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With the growing number of hate crimes specifically targeting the AAPI (Asian American Pacific Islander) community, I feel unsafe traveling in public alone. And anti-Asian hate crimes are growing at an alarming rate. According to the Center for the Study of Hate and Extremism, anti-Asian hate crimes increased by 339% in 2021. Cities like New York, San Francisco and Los Angeles saw surges in hate crimes that surpassed what they experienced in 2020. In early March, a man was arrested in New York City for committing hate crimes against seven women who identified as part of the AAPI community. In the span of two hours, he violently punched, elbowed and shoved Asian women ranging from 19 to 57 years old.
I can’t stop the wave of xenophobia sweeping through our country on my own, but I can be more personally aware of my own surroundings and take measures to protect myself.
As I re-enter the world after periods of isolation, I’m working on being more aware of my own personal safety. “Noting your surroundings and making critical adjustments is the single most important thing to do when traveling alone in public,” Josh Katz, Krav Maga instructor and principal of 419 Strategy, shared with me. “If you’re listening to your phone while traveling, make sure the volume isn’t too high, and use only one earbud. When entering a public area, take stock of who is there with you, and be willing to leave if you feel unsafe. And finally, if you find yourself on a dimly lit street: Take out the ear buds, turn on your phone’s flashlight and give full attention to your safety. A lot of people feel better talking on the phone to a friend when they feel unsafe, but it ties up your hands and distracts you from your surroundings. Your friend isn’t going to help you, but your senses and your instincts can. You just need to give them room to operate at full power.”
Heeding Katz’ advice, I was researching ways to feel safer when I stumbled across Roq Innovation, the makers of Headlightz Beanies and Headbands, named one of O magazine’s favorite things in 2021.
“As someone who enjoyed running in the evening when my kids were in bed, safety was top-of-mind for me,” says Raquel Graham, CEO and founder of Roq Innovation. “I needed a light to see where I was going, not a headlamp.”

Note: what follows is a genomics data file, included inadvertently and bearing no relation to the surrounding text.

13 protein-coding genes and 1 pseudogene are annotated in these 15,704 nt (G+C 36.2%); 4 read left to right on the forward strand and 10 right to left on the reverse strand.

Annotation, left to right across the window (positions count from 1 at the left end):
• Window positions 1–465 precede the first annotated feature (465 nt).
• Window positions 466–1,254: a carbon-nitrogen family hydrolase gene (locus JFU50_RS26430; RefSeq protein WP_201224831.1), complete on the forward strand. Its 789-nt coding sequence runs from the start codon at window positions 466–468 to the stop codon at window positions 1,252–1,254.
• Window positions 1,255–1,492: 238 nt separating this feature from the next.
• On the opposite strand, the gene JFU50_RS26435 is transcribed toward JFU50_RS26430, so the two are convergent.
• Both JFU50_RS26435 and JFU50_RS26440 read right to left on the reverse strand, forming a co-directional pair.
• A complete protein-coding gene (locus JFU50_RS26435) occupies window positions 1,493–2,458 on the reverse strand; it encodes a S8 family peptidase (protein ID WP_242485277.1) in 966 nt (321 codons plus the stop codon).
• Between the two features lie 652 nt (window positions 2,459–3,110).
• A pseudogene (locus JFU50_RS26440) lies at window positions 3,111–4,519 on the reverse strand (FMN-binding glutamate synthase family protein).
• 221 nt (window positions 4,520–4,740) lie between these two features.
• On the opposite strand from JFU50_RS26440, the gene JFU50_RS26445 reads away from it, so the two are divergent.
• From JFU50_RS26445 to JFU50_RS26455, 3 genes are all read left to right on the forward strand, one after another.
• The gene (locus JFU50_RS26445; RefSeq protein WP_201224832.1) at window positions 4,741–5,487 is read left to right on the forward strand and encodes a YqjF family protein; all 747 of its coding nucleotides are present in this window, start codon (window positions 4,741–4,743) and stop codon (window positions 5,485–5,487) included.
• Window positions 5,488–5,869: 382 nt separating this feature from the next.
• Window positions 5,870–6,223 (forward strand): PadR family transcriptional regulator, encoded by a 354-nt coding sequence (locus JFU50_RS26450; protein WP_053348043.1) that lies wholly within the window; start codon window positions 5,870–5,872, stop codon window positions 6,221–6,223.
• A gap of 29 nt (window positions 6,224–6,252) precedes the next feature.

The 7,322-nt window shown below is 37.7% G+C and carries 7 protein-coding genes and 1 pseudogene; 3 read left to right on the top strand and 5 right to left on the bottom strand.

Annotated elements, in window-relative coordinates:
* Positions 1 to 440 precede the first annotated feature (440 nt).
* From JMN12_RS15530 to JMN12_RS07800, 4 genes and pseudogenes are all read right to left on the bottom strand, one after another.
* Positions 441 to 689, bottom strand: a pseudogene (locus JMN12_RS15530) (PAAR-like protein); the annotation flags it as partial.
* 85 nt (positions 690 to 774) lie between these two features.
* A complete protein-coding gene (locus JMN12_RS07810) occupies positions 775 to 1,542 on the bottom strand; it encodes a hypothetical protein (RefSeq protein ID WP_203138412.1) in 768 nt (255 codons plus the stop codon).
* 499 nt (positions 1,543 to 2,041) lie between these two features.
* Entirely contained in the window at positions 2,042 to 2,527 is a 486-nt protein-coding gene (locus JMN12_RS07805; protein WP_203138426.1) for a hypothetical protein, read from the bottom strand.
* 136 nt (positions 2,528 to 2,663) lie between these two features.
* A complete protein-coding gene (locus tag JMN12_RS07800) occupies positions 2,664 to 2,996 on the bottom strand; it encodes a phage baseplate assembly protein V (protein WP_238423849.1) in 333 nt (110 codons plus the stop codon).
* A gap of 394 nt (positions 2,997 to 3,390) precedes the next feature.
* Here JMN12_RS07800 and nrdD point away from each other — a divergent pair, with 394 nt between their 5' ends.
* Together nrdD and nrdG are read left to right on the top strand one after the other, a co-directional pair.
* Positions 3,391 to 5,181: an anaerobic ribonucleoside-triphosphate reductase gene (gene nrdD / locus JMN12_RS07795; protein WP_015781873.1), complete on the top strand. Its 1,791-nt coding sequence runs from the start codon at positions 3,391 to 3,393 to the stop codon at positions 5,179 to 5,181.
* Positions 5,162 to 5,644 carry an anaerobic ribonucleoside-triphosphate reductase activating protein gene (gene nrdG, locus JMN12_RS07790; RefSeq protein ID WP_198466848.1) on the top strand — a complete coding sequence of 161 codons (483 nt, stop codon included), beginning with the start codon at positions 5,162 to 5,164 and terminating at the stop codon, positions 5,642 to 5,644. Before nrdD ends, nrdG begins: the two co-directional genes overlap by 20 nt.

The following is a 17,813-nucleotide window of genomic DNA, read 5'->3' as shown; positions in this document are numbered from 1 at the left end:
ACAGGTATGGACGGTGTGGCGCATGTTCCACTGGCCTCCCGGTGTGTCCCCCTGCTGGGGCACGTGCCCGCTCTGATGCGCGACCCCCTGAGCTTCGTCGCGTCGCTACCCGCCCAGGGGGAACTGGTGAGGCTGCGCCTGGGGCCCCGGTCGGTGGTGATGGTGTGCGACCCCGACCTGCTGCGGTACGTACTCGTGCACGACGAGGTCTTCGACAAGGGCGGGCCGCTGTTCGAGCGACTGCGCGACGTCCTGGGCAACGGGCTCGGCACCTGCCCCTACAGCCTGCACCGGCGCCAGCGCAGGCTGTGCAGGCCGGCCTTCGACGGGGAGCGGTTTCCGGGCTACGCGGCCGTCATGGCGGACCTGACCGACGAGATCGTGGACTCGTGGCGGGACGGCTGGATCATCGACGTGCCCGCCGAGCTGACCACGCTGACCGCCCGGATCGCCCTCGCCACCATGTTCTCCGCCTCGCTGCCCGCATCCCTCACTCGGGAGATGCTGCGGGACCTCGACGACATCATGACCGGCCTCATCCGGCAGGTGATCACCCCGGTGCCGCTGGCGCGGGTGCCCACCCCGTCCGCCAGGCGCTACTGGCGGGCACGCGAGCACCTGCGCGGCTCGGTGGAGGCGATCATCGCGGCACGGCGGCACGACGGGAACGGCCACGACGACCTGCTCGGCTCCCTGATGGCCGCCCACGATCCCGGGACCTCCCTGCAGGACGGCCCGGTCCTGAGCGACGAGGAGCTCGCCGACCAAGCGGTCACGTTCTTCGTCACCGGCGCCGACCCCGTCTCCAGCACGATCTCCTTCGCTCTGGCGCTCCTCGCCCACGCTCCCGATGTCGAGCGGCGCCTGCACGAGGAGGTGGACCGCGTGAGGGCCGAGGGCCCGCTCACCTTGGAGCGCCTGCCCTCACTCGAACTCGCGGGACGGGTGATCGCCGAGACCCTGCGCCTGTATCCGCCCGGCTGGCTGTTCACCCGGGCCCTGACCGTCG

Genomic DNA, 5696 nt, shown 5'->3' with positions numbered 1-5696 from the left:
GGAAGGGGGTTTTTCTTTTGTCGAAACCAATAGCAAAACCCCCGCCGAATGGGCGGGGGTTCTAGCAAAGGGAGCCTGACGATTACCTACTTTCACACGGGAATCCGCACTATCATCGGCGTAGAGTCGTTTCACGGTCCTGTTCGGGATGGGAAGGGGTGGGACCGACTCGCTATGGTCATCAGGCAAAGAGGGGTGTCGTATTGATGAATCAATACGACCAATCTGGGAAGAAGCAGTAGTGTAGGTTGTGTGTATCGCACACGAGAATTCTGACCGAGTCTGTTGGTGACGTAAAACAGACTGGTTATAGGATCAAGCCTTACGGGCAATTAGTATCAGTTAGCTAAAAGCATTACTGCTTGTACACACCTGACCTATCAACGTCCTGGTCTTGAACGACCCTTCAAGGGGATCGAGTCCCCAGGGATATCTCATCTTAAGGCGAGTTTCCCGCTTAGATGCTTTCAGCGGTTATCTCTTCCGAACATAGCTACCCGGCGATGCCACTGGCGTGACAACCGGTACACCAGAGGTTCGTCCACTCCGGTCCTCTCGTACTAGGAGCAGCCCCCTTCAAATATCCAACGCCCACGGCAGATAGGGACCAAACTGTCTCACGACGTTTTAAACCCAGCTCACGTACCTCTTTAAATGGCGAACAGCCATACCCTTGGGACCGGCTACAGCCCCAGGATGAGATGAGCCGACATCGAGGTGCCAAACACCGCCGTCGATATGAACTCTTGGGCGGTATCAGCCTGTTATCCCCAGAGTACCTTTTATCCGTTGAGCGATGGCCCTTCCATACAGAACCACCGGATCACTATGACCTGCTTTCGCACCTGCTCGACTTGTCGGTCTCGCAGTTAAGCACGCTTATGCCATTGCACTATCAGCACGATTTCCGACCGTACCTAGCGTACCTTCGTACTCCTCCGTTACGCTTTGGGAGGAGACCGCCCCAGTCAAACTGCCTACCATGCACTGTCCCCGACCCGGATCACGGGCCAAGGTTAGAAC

The compact Headlightz Headband is hands-free and features an innovative bright white LED light that is lightweight, removable and rechargeable. Choose one of three brightness levels, and the battery will last between approximately 1.75 and 8 hours. It’s super easy to recharge (no loose cords), comfortable and soft and also fits my kids as well as myself. It comes in a number of colors. Most importantly it increases your visibility — you can see where you are and where you are going.
“My mom is 76 years old and lives alone,” Graham says. “She’s of Asian descent, and it’s mind-boggling and frightening the level of hate we are experiencing right now. I am glad to have a product in the marketplace that can keep my mom and all of us a bit safer.”
Here are three lessons Raquel Graham has learned in building her game-changing invention and company:
“I solved problems that made my life easier”
Graham’s company started in 2014 as an experiment. “My kids refused to wear scarves during cold Chicago winters,” she says. “So I created a prototype for my kids that they loved. I had other parents stopping to ask me where I got that scarf. That’s when I knew I had to take it to market.”
After finding success with NEKZ, she founded her company Roq Innovation and hasn’t stopped inventing since then. “My biggest advice is to go after and solve problems that will make your life easier,” Graham says. “Because if it makes your life easier, the solution you come up with is going to help solve problems for a whole segment of individuals.”
Image Credit: LX Management
“I relentlessly studied Home Shopping Network before being on it”
Graham has been on the Home Shopping Network (HSN) successfully for six years and has been one of the longest-standing Black-owned businesses featured on the network. But her success didn’t happen overnight. She relentlessly studied and watched HSN so she was ready before she was on it.
“I am obsessed with products and how they can make our lives better,” Graham says. “I watched everything I could on HSN, studying the segments and the formats, and I thought about the story I would tell with my own products.”
She remembers cold-emailing HSN and never hearing back that very first time. When the opportunity to be on the network finally came to fruition, Graham was ready, because she had been preparing for this moment all along. “You have to be ready to go when the call comes. And if you are putting in the work, the call will come.”
“I have left money on the table”
Finally, one of the biggest lessons Graham learned the hard way is when to walk away from opportunities. “While there’s growing support from retailers to support Black-owned businesses and have them represented on their shelves, the reality is many of us cannot fulfill the orders,” Graham says. “We don’t have access to the funding needed. When two big retailers come knocking at the same time, I don’t have the funding to supply the product in such large quantities. And I have had to leave money on the table.”
Graham hopes that more retailers will work directly with banks and help provide financing options to support small business owners. “That’s the type of allyship we need to see more of. If you see Black-owned businesses leaving money on the table, don’t just let them walk away. Help build the solution with them.”